Notes from the Curator's Office:
Close Encounter with Ball Lightning
I write a lot about people who have encounters
with anomalous things. These means searching for information
on the internet, multiple trips to multiple libraries, digging
up old newspapers and contacting people by email or phone. Rarely
do I just stumble across someone in my everyday life that has
had an anomalous incident, so I was surprised when somebody
I work with told me they encountered a rare electrical phenomenon
called ball lightning.
Reports of ball lightning have been around for
hundreds of years. In 1638 an exceptionally powerful thunderstorm
struck the town of Widecombe-in-the-Moor, Devon, in England.
Church services were going on when an eight-foot wide ball of
fire smashed into the stone building doing heavy damage. The
ball divided into two, one part exited by destroying a window
and the other disappeared somewhere in the church. Records say
that four people died and approximately 60 more were injured.
A disaster of huge proportions in this tiny community that was
blamed on Satanic forces.
On the evening of October 8th, 1919 a "ball of
fire as large as a washtub floating low in the air" hit the
side of a building in Salina, Kansas, tearing away bricks and
destroying a window. I then exploded into smaller globes about
the size of baseballs. According to a newspaper account "Some
of these balls followed trolley and electric-light wires in
a snaky sort of manner and some simply floated off though the
air…" The paper also added an electric switch box across the
street was torn open and the transformer inside destroy leading
to a blackout for half of the town.
Not all incidents involving ball lightning have
ended so violently. In 1960 Louise Matthews was lying on her
living room couch in her South Philadelphia home when a huge
glowing red ball entered the room though a window, though both
the sash and the blinds were closed. It then floated by the
living room and dining room making a sizzling sound. It apparently
then exited the building through a dining room window. No damage
to either the windows or the buildings was reported, though
Ms. Matthews did report at the time a feeling of tingling at
the back of her neck and later found that all the hairs in that
area had fallen out.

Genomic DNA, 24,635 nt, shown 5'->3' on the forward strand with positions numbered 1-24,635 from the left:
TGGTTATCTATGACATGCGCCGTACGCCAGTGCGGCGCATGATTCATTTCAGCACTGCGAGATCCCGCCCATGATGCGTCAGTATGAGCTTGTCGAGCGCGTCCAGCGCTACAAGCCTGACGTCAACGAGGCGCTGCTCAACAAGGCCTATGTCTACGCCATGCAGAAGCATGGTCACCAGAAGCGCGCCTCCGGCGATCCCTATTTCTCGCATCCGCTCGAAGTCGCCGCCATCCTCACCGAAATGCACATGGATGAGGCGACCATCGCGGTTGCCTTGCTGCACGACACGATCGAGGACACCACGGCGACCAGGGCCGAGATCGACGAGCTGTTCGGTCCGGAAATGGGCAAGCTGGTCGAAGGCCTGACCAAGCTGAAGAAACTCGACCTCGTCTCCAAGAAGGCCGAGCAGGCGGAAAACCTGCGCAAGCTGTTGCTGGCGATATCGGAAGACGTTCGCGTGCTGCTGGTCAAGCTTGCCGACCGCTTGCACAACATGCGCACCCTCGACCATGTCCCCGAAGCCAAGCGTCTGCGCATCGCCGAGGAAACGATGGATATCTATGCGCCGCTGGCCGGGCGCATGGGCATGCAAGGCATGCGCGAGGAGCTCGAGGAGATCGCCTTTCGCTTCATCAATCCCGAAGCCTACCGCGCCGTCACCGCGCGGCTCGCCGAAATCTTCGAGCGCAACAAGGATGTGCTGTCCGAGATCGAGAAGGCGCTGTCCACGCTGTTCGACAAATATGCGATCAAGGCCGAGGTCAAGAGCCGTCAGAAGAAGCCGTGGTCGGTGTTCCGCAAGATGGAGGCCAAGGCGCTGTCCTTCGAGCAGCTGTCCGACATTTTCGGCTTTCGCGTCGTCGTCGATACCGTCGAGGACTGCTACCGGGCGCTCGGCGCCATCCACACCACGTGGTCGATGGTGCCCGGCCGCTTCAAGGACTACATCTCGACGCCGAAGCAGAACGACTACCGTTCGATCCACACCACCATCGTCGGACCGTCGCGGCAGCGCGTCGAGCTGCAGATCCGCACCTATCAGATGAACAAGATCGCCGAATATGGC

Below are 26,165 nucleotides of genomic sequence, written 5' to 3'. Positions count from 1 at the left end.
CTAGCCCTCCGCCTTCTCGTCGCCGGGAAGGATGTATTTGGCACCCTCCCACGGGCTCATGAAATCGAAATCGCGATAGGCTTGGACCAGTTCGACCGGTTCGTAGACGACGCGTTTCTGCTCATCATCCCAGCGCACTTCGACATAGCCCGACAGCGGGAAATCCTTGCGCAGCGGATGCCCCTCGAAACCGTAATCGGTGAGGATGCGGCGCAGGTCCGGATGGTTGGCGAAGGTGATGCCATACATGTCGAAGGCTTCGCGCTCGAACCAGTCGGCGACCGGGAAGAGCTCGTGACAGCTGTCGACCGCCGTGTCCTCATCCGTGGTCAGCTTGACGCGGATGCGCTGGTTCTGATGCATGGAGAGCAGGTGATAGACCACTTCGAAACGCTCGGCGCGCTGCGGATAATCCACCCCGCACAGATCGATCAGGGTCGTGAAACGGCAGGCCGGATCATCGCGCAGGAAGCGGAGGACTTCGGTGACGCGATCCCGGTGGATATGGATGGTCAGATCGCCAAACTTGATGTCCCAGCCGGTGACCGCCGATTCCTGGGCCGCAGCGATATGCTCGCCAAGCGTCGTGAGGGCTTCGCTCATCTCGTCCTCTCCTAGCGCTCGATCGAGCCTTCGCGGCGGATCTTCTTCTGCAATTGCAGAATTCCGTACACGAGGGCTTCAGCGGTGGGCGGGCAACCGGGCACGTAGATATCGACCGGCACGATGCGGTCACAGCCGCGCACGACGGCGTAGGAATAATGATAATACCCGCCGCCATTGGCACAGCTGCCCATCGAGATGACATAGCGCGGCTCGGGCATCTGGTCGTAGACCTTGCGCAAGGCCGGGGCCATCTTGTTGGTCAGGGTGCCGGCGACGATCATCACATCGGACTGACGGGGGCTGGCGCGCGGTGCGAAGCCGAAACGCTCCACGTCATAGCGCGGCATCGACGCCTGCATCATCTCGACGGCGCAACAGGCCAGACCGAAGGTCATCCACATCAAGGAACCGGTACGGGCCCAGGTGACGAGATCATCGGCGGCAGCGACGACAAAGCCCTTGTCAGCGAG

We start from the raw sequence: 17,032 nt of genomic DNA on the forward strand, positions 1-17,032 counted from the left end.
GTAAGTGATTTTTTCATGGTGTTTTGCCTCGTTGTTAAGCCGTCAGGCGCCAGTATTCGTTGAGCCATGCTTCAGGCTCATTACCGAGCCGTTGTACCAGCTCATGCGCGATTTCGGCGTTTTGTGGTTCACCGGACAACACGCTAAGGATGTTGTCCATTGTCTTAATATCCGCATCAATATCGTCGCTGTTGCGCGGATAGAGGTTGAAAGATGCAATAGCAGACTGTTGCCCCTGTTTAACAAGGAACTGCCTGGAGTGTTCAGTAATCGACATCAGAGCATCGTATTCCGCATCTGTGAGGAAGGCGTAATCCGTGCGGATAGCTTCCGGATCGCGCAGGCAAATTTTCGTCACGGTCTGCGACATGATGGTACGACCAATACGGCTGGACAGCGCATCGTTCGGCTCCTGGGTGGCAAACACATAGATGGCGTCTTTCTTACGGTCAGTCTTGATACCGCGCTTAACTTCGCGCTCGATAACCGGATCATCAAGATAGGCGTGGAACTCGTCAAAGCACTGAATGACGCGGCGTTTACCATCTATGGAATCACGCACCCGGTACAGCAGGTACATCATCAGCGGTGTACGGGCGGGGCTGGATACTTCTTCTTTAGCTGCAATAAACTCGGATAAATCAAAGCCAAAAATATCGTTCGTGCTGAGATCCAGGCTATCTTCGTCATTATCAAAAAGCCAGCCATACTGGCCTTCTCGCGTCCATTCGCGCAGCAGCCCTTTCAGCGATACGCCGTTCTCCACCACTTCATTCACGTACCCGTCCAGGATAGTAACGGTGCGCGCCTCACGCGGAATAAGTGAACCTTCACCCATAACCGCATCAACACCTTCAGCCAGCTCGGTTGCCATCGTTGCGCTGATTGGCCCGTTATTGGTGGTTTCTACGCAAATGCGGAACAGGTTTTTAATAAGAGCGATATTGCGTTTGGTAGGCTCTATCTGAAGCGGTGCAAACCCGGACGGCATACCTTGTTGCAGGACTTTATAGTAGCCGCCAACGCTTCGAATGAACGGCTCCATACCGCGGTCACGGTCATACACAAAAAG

Knowing some of these stories I was very excited
to learn that one of the police Sergeants at the college where
I work, and occasionally teach, had a personal encounter with
ball lightning. They agreed to tell me their story as long as
I kept their name confidential. The Sergeant's concern for privacy
is probably not unjustified. Until recently reports of ball
lightning were associated with mostly hoaxsters, liars and crackpots.
Only in the last few years have people begun to see reports
of ball lightning as examples of a real scientific phenomenon.
Sergeant Smith's (not his real name) story starts
in the July of 2007 when he was the third person flying along
with the pilot and co-pilot on a KC-135 tanker out of McGuire
AFB in New Jersey. Sergeant Smith in addition being a member
of the police department was, and is, a Master Sergeant in the
reserves. They had spent that day in a training flight dodging
around thunderstorms in the area. The jet was at about 2,000
feet and the time was 2PM. The crew was just about time to call
it quits for the day when the incident started.
"As we were coming down to make a landing we were
struck by lightning," he said. "I heard a loud bang, saw a flash
and then saw this globe. It came off of the instrument panel.
Kind of rotating into a ball." The sergeant described the globe
as being about the size of a basketball glowing yellow with
bluish and pink tones. According to his account it rolled off
the instrument panel, fell to the floor and when skittering
down the back of the plane, a distance of eighty feet or so,
till it disappeared. Smith noted that it seem to grow smaller
as it moved to the back of the aircraft, but he couldn't be
sure if this was an effect of the distance or if the globe's
energy was being dissipated into the floor of the aircraft somehow.
The Sergeant indicated that the entire incident
lasted between seven or eight seconds. Beyond the initial bang
of the lightning strike he doesn't remember a sound associated
with the glowing ball or getting the tingly feeling one sometimes